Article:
Microsoft launches Windows 7

Microsoft launches Windows 7
Microsoft has officially kicked off the launch of new operating system Windows 7 as a replacement for much-derided Windows Vista.
In an effort to distance themselves from the poorly-received Vista platform, the company has adopted a different method to market the new operating software by recruiting Windows users to host their own Tupperware-style Windows 7 house parties to spread the good word on the new OS.
“Were not about big events any more. We are about listening to what users have got to say,” said James DeBragga, general manager of Windows consumer product marketing.
Australia has become the traditional launch market for Microsoft as it rolls out the new operating system in a series of events that will follow the sun in a 24-hour marketing frenzy. Microsoft estimates 60,000 enthusiasts worldwide will hold house parties in the coming week, with 1500 of these in Australia.
There has been a lot of hype surrounding the launch of the new product, with some developers already praising the software, while others are less enthusiastic.
According to Salesforce.com the future for businesses is not in the operating system, it’s in the cloud.
Commenting on the launch, Marc Benioff, salesforce.com CEO said: “The best thing Windows 7 has going for it is that it is not Vista. The truth is that the operating system is irrelevant now. It’s all about the cloud–cloud applications for consumers and businesses, and cloud platforms like Force.com, Amazon Web Services, and Google App Engine.”
Meanwhile, research company Gartner predicts that, in 2010, Windows 7 will become the dominant operating system on new PCs with nearly 66 percent of all new PCs preloaded with Windows 7 by the end of the year.
“When looking at the overall installed base – Windows 7 is expected to overtake Vista as the main operating system in 2012 with 53 per cent of installed PCs running that version of Windows OS,” the researcher said.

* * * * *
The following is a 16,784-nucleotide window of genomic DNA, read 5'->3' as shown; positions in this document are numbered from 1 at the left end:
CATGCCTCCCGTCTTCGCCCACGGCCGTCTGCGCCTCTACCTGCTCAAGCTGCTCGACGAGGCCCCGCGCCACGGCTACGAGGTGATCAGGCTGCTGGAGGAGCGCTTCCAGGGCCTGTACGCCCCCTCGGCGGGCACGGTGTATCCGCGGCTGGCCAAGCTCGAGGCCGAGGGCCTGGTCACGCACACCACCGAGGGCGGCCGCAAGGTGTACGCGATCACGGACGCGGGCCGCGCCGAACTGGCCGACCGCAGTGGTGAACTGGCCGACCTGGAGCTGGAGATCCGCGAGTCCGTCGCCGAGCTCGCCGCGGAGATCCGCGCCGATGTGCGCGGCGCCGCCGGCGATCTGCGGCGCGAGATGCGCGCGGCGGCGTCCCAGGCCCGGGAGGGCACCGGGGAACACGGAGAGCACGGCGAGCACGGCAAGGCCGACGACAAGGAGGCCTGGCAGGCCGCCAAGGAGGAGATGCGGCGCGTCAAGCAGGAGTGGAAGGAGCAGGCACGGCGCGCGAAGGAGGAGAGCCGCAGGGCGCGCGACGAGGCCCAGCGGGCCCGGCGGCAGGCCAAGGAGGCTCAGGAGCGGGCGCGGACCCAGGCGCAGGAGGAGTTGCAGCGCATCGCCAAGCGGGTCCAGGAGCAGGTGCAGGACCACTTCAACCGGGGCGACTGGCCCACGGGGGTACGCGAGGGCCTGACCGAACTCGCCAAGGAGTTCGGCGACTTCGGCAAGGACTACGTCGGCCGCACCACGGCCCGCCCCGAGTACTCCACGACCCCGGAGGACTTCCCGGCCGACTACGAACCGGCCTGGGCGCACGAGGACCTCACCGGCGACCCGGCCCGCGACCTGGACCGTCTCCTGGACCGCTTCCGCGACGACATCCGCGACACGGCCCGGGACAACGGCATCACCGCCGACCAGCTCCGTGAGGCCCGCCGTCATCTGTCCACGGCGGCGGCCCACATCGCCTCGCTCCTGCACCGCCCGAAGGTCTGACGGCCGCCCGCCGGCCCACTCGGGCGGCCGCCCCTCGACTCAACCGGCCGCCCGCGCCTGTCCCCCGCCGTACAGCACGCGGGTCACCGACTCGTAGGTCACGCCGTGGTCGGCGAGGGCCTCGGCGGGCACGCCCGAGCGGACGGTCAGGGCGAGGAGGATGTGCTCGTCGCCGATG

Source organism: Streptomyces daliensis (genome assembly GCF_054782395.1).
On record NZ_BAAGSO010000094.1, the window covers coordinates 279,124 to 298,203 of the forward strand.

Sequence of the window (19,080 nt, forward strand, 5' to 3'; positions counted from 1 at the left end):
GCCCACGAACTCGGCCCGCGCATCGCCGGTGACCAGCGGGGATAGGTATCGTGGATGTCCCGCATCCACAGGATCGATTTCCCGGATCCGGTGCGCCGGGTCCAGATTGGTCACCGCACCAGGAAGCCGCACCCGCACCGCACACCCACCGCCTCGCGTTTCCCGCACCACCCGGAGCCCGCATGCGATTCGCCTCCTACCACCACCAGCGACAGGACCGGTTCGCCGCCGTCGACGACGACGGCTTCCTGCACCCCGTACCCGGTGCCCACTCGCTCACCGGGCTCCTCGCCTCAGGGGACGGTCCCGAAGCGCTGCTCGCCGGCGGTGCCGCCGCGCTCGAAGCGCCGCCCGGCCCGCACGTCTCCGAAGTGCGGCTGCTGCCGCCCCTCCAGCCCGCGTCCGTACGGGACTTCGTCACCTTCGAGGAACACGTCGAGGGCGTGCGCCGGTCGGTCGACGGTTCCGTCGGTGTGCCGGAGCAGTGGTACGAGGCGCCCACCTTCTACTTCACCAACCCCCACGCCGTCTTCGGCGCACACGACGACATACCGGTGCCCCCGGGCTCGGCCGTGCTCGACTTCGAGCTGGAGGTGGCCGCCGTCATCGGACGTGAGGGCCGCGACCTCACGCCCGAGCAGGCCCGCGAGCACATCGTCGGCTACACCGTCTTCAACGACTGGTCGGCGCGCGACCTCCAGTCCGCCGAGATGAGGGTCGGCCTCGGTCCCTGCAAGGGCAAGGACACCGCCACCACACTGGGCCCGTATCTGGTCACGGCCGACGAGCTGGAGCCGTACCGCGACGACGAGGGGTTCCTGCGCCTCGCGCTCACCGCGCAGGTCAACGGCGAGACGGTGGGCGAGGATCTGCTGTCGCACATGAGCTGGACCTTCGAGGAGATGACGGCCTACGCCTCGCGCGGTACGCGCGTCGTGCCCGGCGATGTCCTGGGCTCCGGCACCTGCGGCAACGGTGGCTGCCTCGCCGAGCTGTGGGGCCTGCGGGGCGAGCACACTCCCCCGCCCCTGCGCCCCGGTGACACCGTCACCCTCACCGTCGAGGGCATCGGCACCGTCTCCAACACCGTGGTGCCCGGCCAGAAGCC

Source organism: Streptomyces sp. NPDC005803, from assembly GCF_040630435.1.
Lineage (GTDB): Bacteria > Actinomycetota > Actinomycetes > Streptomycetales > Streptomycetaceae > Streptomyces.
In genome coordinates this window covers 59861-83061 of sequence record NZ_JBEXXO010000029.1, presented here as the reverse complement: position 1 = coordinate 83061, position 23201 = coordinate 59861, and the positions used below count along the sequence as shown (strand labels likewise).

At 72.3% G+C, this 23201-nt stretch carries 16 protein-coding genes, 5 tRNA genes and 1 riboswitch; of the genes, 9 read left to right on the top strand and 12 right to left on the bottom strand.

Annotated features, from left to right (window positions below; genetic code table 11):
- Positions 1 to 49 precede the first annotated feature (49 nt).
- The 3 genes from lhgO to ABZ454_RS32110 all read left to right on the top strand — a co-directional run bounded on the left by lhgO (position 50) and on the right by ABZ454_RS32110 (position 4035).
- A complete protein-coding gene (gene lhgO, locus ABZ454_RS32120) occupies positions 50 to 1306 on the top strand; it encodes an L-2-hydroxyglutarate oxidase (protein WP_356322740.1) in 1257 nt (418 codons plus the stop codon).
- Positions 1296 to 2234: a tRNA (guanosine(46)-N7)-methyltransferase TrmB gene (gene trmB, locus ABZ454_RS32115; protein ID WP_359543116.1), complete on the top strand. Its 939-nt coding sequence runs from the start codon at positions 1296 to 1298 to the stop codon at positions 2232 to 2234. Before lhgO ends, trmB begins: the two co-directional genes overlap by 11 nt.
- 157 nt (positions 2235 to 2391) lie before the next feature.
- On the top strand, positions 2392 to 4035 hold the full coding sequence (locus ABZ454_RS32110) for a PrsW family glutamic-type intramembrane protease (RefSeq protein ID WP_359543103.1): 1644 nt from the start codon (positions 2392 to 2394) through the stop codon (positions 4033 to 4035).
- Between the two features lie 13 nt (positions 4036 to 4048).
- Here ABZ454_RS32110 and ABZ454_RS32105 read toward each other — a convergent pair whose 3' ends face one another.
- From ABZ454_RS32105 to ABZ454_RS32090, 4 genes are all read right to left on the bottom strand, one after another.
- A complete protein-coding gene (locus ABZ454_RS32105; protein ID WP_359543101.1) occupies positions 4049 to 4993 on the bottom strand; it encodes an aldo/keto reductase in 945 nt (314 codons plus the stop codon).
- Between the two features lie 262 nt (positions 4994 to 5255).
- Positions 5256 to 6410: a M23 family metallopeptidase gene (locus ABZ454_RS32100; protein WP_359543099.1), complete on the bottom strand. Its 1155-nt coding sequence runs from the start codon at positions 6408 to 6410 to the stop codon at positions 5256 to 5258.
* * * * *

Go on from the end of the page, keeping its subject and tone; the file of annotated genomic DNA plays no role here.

According to Microsoft the new technology is faster, more efficient and simplifies everyday tasks for the user.
In terms of pricing, a free upgrade of Windows 7 will be offered to those buying a Vista PC from the end of June to the end of January, reports The Sydney Morning Herald.
The Home Premium version of the operating system is expected to cost $299 (or $199 for an upgrade version), the Professional $449 ($399 upgrade) and the Ultimate $469 ($429 upgrade).

Microsoft has officially kicked off the launch of new operating system Windows 7 as a replacement for much-derided Windows Vista.

In an effort to distance themselves from the poorly-received Vista platform, the company has adopted a different method to market the new operating software by recruiting Windows users to host their own Tupperware-style Windows 7 house parties to spread the good word on the new operating system.

“Were not about big events any more. We are about listening to what users have got to say,” said James DeBragga, general manager of Windows consumer product marketing.

Microsoft estimates 60,000 enthusiasts worldwide will hold house parties in the coming week, with 1,500 of these in Australia.

There has been a lot of hype surrounding the launch of the new operating system, with some developers already praising the software, while others are less enthusiastic.

According to Salesforce.com CEO Marc Benioff, the future for businesses is not in the operating system, it’s in the cloud.

“The best thing Windows 7 has going for it is that it is not Vista. The truth is that the operating system is irrelevant now. It’s all about the cloud–cloud applications for consumers and businesses, and cloud platforms like Force.com, Amazon Web Services, and Google App Engine,” he said.

Meanwhile, research company Gartner predicts that, in 2010, Windows 7 will become the dominant operating system on new PCs with nearly 66 percent of all new PCs preloaded with Windows 7 by the end of the year.

According to Microsoft the new operating system is faster, more efficient and simplifies everyday tasks for the user.

For more information, please visit www.microsoft.com/australia/windows

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